Adoption of electric buses has increased more than 80-fold between 2011 and 2017. The World Resources Institute (WRI) has released two reports on the topic of battery electric bus deployment, putting Asian, African and South American cities in the spotlight.

The two reports, indeed, consider the experience of 16 city worldwide (only Philadelphia and Madrid have been considered in Western countries) analyzing different path cities have taken toward electric bus adoption, the enabling conditions for success, and common problems.

Electric bus benefits

Electric buses typically cost  two or three times more  than conventional diesel buses . The benefits come from reduced emissions and reduced cost of ownership over the long term, WRI points out. Even if the breakeven point with diesel buses in terms of TCO, most situations, has yet to come (as McKinsey outlined).

In the case of Izmir, Turkey, according to the reports, «the operating costs for 20 electric buses led to an 84% reduction in fuel costs and a 60% reduction in total maintenance costs relative to conventional buses. Izmir’s usage of a solar power plant to provide electricity to charge the buses has resulted in an annual avoidance of around 420 tons of CO2 emissions». Also «In Shenzhen (China), the TCO over eight years (including bus procurement cost, CapEx, fuel cost, and OpEx maintenance costs) for e-buses in 2016 was almost the same as a diesel bus’s TCO», the report highlights.

New financial tools required

Financing is the main barrier to large scale ebus adoption, WRI points out. «The high up-front cost associated with e-buses is often cited as the primary challenge to e-bus procurement around the world», we read in the report focused on barriers, that continues: «Although there is general agreement throughout the transport industry that e-buses will become more price-competitive with conventional buses over time, it is unclear when, if ever, they will reach capital cost price parity with conventional buses».

Formalizing and implementing customized procurement plans that are more suited to the special characteristics of electric buses, as well as new financial instruments to diversify and reallocate costs and risks, have offered promising results in places like Santiago, Chile, which leads Latin America in electric bus adoption, thanks to a partnership between the energy provider Enel X and the operator Metbus. Also, many cities also state power limitations as a key barrier.

Long life to electric buses

The report stress the point that «e-buses have very few moving parts in the engine and are thus expected to require less maintenance and have longer useful lifespans than their internal combustion engine counterparts». Their lifecycle will be more similar to that of a trolleybus or a tram than a diesel bus.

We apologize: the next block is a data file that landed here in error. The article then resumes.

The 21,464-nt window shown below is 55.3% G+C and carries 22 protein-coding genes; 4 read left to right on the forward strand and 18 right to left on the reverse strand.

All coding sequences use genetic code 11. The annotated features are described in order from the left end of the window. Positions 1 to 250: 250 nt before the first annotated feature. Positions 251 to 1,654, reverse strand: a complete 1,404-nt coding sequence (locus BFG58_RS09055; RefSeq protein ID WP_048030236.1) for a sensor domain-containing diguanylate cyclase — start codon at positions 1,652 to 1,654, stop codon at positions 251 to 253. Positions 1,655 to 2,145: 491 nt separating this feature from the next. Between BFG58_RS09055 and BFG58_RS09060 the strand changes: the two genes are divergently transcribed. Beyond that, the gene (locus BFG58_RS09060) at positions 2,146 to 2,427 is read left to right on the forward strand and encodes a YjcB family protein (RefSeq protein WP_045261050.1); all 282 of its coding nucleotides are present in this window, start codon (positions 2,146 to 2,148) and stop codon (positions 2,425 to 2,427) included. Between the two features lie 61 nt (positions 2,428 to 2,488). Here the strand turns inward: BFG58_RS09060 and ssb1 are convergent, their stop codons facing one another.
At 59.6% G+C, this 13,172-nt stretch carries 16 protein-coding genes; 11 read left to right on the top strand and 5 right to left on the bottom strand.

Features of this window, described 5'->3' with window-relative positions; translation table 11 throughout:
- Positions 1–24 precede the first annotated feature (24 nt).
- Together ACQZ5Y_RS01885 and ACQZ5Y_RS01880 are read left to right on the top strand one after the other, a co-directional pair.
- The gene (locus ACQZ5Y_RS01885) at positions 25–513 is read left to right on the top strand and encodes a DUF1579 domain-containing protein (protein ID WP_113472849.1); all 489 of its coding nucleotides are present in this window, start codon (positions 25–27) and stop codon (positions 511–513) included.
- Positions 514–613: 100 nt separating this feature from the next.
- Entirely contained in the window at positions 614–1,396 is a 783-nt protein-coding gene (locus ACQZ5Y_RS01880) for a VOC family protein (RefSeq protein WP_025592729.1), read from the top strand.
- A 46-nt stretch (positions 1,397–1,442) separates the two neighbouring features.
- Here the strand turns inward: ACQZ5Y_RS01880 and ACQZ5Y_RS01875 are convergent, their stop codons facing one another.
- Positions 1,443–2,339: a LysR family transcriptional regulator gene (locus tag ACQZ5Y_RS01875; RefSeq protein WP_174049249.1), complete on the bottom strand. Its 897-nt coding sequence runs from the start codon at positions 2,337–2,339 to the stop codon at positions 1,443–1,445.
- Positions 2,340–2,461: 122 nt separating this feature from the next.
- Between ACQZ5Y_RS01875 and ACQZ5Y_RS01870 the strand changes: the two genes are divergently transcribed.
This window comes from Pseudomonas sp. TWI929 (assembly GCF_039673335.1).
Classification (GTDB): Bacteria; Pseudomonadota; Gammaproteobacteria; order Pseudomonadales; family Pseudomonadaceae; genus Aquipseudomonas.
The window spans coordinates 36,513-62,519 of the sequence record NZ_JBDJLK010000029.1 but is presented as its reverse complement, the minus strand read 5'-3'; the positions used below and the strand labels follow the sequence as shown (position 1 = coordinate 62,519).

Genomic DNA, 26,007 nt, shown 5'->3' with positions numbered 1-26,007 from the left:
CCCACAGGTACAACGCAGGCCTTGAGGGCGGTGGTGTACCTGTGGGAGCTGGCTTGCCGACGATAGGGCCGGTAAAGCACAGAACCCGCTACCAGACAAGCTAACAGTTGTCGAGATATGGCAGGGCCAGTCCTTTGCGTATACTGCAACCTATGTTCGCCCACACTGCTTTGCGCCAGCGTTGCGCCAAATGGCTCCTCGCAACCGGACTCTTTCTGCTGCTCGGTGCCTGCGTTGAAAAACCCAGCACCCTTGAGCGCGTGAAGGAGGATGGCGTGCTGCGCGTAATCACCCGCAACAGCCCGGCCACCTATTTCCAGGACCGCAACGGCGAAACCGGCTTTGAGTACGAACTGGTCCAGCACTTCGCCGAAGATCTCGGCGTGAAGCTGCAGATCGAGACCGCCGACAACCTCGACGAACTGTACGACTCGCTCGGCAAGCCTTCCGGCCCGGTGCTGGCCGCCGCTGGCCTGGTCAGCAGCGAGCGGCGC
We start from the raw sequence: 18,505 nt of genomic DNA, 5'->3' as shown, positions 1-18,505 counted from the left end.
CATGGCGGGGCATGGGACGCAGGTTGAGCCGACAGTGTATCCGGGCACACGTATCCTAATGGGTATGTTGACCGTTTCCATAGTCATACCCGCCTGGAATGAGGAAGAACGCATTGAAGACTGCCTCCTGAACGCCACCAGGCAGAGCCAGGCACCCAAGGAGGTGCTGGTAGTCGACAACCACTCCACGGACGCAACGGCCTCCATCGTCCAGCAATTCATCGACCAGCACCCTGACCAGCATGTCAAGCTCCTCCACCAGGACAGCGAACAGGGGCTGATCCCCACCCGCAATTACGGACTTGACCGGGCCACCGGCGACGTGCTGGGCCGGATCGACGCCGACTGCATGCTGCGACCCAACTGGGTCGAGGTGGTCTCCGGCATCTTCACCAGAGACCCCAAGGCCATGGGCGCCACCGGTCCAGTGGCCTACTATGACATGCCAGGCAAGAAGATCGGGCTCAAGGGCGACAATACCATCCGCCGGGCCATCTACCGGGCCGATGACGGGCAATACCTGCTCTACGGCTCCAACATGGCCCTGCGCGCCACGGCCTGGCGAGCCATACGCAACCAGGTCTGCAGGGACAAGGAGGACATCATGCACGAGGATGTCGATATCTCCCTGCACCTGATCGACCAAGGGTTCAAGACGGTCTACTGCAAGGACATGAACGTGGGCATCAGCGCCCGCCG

The barrier to electric bus adoption

Lesser known issues encountered by early adopters include access to land and adequate electrical supply. Planners in Cape Town, South Africa,  for example, still according to WRI, found charging infrastructure and new parking schematics  required  bus  depots be up to 40% larger  to accommodate charging infrastructure and bigger vehicles.

Transit officials in Philadelphia found that existing electric charging capacity covered only about 7% of their bus fleet. Very few cities and national governments have planned for the  massive electricity grid upgrades  that will be needed.  In Zhengzhou, China, electric vehicles, including electric buses, are projected to comprise  36% of the city’s total electricity load by 2020.

Electric bus range remains an issue. «Range was cited as a barrier to increasing e-bus fleets in many cities – WRI authors write -. Many cities stated that, while some bus routes (usually routes with limited mileage, such as feeder bus routes and downtown circulators) are compatible with the range of e-buses, the current range of their e-buses was insufficient to cover other routes».

Electric buses grow more popular

“As electric buses grow more popular and cities understand their outsized potential to improve air quality and reduce greenhouse gas emissions, this first-of-its-kind analysis provides invaluable guidance,” said Ani Dasgupta, Global Director of WRI Ross Center for Sustainable Cities. “Detailed case studies and clear next steps demystify the challenges and opportunities of electric buses so more cities can harness their full benefits.”

“Electric bus adoption to date has been extremely uneven, despite the value to be gained in reducing long-term operating costs, cutting air pollution, and combating climate change,” said Camron Gorguinpour, Global Senior Manager for Electric Vehicles at WRI Ross Center for Sustainable Cities and co-author of the reports. “Every city has run into some problems. This analysis helps others understand these stumbling blocks and how to avoid them.”


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